- Rare Variants Influence COPD Risk, Targeted Sequencing Study Finds Tue, Jan 24, 2017
- NSF, USDA Award Microbiome Research Grants Tue, Jan 24, 2017
- Metagenomic Sequence Data Improves Protein Modeling Tue, Jan 24, 2017
- Novacyt 2016 Revenues Up 25 Percent Tue, Jan 24, 2017
- An urban collection of modern-day micrometeorites Tue, Jan 24, 2017
- Finnish biopharmaceutical company Desentum closes financial round totalling nearly EUR 2 Million Tue, Jan 24, 2017
- New insights into the forms of metal-organic frameworks Tue, Jan 24, 2017
- UAB and VICIS announce partnership to deliver safer football helmets Tue, Jan 24, 2017
- Erratum: “A Retrospective Assessment of Occupational Exposure to Elemental Carbon in the U.S. Trucking Industry” Mon, Jan 23, 2017
- Erratum: “Para– and Ortho-Substitutions Are Key Determinants of Polybrominated Diphenyl Ether Activity toward Ryanodine Receptors and Neurotoxicity” Mon, Jan 23, 2017
- An Argonaute phosphorylation cycle promotes microRNA-mediated silencing Mon, Jan 23, 2017
- MATRILINEAL, a sperm-specific phospholipase, triggers maize haploid induction Mon, Jan 23, 2017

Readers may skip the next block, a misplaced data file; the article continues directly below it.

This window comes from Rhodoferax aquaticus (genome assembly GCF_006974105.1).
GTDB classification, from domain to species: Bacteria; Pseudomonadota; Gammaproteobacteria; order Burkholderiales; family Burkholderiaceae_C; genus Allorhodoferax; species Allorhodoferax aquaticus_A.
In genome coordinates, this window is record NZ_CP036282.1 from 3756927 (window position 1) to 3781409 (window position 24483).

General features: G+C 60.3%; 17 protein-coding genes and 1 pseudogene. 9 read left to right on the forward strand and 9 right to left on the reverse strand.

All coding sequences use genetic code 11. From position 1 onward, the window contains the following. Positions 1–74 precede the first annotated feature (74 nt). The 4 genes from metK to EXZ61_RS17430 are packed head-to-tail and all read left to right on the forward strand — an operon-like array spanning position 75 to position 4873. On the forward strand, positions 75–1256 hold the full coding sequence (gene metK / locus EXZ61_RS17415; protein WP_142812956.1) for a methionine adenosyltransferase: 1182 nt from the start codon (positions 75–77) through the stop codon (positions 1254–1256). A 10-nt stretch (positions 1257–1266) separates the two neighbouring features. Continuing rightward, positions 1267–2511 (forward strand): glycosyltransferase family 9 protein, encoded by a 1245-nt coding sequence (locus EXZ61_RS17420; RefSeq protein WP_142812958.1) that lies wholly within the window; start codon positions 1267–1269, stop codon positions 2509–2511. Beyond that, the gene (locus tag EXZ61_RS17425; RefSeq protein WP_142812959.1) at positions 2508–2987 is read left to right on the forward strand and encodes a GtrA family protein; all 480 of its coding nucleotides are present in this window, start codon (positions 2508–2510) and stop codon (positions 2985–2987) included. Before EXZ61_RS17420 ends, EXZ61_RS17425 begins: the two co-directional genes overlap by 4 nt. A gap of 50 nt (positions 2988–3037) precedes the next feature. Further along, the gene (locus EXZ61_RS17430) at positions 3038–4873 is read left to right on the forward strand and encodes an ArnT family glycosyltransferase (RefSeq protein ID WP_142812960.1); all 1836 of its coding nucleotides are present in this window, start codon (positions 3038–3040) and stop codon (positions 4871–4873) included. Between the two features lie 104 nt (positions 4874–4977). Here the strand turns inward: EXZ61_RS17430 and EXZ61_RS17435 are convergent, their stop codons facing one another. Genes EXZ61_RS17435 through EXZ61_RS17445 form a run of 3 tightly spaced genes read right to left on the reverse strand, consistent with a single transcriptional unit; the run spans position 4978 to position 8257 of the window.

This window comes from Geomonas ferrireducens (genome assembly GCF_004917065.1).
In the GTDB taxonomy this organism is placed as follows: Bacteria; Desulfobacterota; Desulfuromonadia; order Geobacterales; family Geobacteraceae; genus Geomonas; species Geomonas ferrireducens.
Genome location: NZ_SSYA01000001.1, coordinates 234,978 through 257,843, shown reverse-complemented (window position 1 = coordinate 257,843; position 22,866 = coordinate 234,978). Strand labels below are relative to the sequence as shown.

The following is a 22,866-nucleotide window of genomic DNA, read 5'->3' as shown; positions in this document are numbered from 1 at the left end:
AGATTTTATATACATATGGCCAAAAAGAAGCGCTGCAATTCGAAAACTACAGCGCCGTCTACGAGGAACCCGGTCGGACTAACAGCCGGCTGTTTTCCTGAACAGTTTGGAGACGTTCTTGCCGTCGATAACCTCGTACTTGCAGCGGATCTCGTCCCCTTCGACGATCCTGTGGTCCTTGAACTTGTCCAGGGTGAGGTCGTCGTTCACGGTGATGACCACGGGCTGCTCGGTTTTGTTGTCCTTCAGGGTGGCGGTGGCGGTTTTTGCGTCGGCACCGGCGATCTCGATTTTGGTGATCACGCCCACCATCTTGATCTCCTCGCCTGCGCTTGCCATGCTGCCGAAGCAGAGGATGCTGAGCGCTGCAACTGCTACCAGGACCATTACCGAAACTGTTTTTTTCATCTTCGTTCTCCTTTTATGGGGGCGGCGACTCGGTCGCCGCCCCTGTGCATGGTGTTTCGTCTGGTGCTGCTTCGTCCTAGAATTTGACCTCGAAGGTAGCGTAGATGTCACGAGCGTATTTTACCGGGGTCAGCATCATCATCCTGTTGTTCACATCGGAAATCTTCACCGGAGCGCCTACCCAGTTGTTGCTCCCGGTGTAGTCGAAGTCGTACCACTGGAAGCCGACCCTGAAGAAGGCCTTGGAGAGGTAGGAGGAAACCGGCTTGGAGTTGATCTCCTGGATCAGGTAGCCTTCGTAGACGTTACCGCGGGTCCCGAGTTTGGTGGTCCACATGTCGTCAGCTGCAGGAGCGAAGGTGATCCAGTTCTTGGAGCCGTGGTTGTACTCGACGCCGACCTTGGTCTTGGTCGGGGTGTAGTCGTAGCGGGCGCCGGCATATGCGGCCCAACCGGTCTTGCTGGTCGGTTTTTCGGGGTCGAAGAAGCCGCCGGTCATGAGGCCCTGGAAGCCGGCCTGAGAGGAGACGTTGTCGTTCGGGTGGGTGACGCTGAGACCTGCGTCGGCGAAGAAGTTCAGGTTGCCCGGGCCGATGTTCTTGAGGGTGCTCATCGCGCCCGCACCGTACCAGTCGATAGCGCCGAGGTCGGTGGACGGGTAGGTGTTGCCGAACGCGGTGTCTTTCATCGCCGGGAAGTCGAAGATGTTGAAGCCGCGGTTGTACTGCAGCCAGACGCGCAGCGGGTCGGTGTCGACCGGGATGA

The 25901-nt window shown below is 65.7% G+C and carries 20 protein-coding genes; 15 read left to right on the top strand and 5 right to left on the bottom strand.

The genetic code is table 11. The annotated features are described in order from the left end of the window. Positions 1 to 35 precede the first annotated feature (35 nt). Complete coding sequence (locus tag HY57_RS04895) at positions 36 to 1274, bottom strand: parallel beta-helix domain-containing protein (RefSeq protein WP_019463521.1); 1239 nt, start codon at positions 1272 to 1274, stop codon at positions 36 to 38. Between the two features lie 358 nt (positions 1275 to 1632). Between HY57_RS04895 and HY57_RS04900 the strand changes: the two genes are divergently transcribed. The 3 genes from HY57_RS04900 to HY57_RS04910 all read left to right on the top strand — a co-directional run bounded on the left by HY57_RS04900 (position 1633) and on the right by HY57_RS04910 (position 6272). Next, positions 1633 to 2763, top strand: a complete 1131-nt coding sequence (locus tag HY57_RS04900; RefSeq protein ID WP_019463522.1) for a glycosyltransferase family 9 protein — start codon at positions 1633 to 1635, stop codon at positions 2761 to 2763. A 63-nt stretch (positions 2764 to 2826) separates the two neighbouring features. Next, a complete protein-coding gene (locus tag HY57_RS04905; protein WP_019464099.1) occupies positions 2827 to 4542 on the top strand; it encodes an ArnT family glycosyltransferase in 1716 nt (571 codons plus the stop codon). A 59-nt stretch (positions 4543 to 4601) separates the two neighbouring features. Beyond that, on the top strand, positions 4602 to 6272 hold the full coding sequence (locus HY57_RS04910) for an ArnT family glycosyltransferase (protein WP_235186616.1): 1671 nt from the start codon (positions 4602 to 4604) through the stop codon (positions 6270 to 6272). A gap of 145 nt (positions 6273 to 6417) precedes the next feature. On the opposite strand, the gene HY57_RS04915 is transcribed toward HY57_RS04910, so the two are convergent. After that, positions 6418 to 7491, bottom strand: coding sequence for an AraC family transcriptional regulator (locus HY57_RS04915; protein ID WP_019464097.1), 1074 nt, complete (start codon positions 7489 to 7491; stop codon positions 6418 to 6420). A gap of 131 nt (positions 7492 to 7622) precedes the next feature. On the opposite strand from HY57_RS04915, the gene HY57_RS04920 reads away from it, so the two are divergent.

- MFN1 structures reveal nucleotide-triggered dimerization critical for mitochondrial fusion Mon, Jan 23, 2017
- Weak synchronization and large-scale collective oscillation in dense bacterial suspensions Mon, Jan 23, 2017
The human exposome is the environmental equivalent of the human genome. It is a representation of the complex exposures we are subjected to throughout our lives, including our diet, lifestyle factors, and social influences. It also incorporates how our bodies respond to these challenges. The exposome encompasses much of what we refer to as nurture. The term exposome was coined by Dr. Christopher Wild at the International Agency for Research on Cancer, World Health Organization.
Several academic and government laboratories across the world are collecting data that can contribute to our understanding of the exposome. Our goal is to bring these investigators together to formulate a plan to define the exposome in a way that is useful to those in health care and public health, to identify gaps in knowledge or technique, and to help develop a new generation of scientists who focus on these complex environmental influences on health. The Human Exposome Project will build upon the already existing resources and work to identify additional funding to pursue the important questions in the field.
The rapid advancement in the areas of genetics and genomics has transformed our understanding of human biology. However, genome-wide association studies (GWAS) have only been able to account for a minority of disease risk. Quantitative data on the environmental factors that influence health are desperately needed. The Human Exposome Project can help provide this important information in a form that can be used to directly impact human health.